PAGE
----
PLI 2.0: Will it achieve self reliance in IT hardware?
India’s PLI 2.0 scheme for IT hardware, with over twice the allocation as its predecessor, has drawn substantial interest, with over 38 companies proposing investments exceeding ₹4,000 crore. The scheme has garnered an additional buzz recently due to the new import licensing regime to encourage greater localisation.
But will PLI 2.0 achieve its intended objectives of self reliance, especially with the lack of a component manufacturing ecosystem? We explore the possibilities.
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The Indian government approved a six-year PLI 2.0 scheme in May, 2023 with a ₹17,000 crore budget to attract top IT hardware companies like HP, Dell, and Apple. The previous scheme launched in 2021 with ₹8,000 crore budget had a tepid response, with most global players staying away. So far, 58 applications have been received for the IT hardware PLI scheme, with the application deadline being August 30.
Under the new IT hardware PLI 2.0 scheme, the government committed to offer a 5% incentive on net incremental sales over the 2023 base year for goods manufactured in India, compared to the earlier 2%.
Interest in the revised scheme has surged following India’s recent decision to implement a licensing regime for laptop imports starting from November 1, 2023. This measure is driven by national security concerns and is also seen by some experts as a push to promote local manufacturing through the PLI scheme. Companies are now required to obtain licenses for importing devices or alternatively, increase their manufacturing operations in India.
India boasts a substantial US$ 10 billion IT hardware market, with an annual sale of approximately 20 million units, making it an attractive and expanding market. However, the government’s decision came as a surprise to major players in the industry, including Lenovo, HP, Dell, Acer, Apple, and Asus, among others.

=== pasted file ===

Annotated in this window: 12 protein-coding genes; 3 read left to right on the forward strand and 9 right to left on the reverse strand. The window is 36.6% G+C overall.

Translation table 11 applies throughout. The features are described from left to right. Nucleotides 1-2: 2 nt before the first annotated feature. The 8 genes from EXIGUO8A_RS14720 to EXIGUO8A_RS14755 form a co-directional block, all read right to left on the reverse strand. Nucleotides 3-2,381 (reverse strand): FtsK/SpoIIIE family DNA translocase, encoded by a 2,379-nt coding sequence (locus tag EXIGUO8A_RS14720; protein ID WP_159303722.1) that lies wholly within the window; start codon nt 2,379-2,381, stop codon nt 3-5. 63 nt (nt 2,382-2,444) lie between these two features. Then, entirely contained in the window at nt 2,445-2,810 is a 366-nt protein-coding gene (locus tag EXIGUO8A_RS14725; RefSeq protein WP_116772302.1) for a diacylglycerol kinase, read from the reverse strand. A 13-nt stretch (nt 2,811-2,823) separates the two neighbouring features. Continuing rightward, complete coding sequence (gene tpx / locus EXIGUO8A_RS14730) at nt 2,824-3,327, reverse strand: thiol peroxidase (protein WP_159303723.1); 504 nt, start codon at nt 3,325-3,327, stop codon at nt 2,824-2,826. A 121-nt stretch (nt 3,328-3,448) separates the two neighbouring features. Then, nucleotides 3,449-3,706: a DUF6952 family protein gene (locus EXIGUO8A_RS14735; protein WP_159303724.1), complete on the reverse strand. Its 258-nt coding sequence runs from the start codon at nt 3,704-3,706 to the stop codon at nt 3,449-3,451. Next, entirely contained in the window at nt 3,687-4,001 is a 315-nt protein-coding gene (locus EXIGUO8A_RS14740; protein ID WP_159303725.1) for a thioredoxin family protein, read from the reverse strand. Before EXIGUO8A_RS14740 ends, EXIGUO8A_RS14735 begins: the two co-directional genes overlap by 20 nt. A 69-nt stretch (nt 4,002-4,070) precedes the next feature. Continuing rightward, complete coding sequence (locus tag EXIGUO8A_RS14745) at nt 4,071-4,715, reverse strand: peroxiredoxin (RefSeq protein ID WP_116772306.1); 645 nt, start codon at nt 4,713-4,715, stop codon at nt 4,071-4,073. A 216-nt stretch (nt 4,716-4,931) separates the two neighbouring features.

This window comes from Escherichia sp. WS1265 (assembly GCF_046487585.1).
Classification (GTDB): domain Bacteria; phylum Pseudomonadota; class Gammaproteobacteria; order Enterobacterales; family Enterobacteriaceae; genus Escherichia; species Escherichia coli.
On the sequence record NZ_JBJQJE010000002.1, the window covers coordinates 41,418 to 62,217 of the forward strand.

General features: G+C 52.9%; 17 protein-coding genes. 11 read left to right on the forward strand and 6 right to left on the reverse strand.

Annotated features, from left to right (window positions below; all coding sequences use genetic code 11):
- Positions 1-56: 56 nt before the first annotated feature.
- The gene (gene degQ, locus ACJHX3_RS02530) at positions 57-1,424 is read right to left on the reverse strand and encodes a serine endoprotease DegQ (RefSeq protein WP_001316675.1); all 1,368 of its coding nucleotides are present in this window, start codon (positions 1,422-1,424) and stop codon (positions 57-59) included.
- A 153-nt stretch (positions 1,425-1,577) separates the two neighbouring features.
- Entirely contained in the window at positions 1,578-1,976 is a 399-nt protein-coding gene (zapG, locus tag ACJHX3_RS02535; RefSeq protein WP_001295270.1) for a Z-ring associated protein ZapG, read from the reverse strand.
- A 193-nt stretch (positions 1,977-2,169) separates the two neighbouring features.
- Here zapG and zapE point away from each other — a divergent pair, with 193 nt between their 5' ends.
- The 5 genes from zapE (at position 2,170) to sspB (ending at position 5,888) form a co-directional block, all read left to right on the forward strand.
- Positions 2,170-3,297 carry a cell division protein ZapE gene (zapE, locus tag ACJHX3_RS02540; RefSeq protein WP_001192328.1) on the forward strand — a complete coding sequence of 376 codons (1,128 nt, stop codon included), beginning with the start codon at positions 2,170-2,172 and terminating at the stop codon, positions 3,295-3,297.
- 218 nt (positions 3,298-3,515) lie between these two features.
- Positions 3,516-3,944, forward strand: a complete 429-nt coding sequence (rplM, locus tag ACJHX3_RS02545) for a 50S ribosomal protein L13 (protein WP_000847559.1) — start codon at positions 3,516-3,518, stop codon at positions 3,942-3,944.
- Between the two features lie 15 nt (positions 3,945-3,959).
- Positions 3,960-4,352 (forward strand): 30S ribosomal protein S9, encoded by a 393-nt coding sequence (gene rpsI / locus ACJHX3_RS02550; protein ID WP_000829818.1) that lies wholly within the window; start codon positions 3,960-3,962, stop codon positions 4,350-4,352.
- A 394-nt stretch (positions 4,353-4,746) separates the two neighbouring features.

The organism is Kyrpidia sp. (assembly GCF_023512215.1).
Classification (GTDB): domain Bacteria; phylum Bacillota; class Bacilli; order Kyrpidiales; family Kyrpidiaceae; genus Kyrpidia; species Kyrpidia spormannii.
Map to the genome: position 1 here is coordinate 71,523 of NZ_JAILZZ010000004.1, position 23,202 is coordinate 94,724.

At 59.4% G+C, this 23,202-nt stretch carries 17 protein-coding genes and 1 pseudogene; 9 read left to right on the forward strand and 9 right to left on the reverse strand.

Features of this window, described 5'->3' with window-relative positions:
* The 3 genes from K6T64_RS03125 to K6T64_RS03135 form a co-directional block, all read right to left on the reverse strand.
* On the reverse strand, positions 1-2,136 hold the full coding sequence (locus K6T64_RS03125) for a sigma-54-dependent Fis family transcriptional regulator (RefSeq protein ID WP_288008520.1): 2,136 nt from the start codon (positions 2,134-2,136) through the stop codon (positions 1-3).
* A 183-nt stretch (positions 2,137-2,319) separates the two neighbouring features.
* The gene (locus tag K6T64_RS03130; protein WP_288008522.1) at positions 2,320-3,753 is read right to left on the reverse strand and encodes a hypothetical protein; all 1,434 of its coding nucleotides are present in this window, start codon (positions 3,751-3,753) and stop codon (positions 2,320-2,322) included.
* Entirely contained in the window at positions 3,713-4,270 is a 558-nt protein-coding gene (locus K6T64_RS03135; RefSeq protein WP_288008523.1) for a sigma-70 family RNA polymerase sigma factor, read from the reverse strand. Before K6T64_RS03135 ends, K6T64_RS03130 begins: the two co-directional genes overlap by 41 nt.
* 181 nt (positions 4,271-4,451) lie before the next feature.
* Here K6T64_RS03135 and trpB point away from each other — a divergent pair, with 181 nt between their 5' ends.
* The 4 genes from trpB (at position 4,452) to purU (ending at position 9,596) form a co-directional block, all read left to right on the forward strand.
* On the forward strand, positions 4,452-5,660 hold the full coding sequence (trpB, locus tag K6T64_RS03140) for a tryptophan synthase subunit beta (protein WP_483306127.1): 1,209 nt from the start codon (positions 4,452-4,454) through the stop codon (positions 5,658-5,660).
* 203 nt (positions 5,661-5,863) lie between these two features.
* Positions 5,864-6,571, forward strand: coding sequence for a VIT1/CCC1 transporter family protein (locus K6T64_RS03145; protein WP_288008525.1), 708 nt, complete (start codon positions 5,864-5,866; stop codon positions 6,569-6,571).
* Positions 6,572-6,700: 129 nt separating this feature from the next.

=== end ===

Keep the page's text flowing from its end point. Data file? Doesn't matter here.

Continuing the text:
Given this development, how is the second phase of the scheme expected to perform? Why has the scheme for IT hardware not experienced the same kind of response as the smartphone sector?
Understanding PLI 2.0
The updated PLI scheme for IT hardware has garnered interest from 38 companies. This list includes global giants like HP, Dell, Lenovo, and Foxconn, alongside domestic manufacturer Dixon Technologies. Collectively, these companies have put forth proposals for incremental investments surpassing ₹4,000 crore. These investments are aimed at facilitating additional production valued at around ₹3.35 lakh crore over the next six years.
Within the framework of the PLI 2.0 scheme, companies are required to invest Rs 500 crore over a six-year period, whereas hybrid and domestic companies need to make investments of Rs 250 crore and Rs 20 crore, respectively. Additional incentives are available for each component localization, and there is an added clause wherein underperformers’ incentives shall be given to overperformers based on a rating system.
The scheme offers flexibility by extending the investment period to six years from the previous four. Companies choosing this scheme can receive an additional 3% incentive if they utilize India-made and designed components, sub-systems, or inputs. Furthermore, they can involve Indian contract manufacturers and qualify for incentives, if these contractors exclusively produce for a single company.
It also allows investments from Chinese manufacturers in compliance with existing regulations. The government anticipates that the revised scheme will motivate global players to relocate their production capacities to India, resulting in an incremental production value of around ₹3.35 trillion and an incremental investment of ₹2,430 crore. This, in turn, is expected to create 75,000 direct employment opportunities.
Source: Ministry of Commerce and Industry, HS 84713010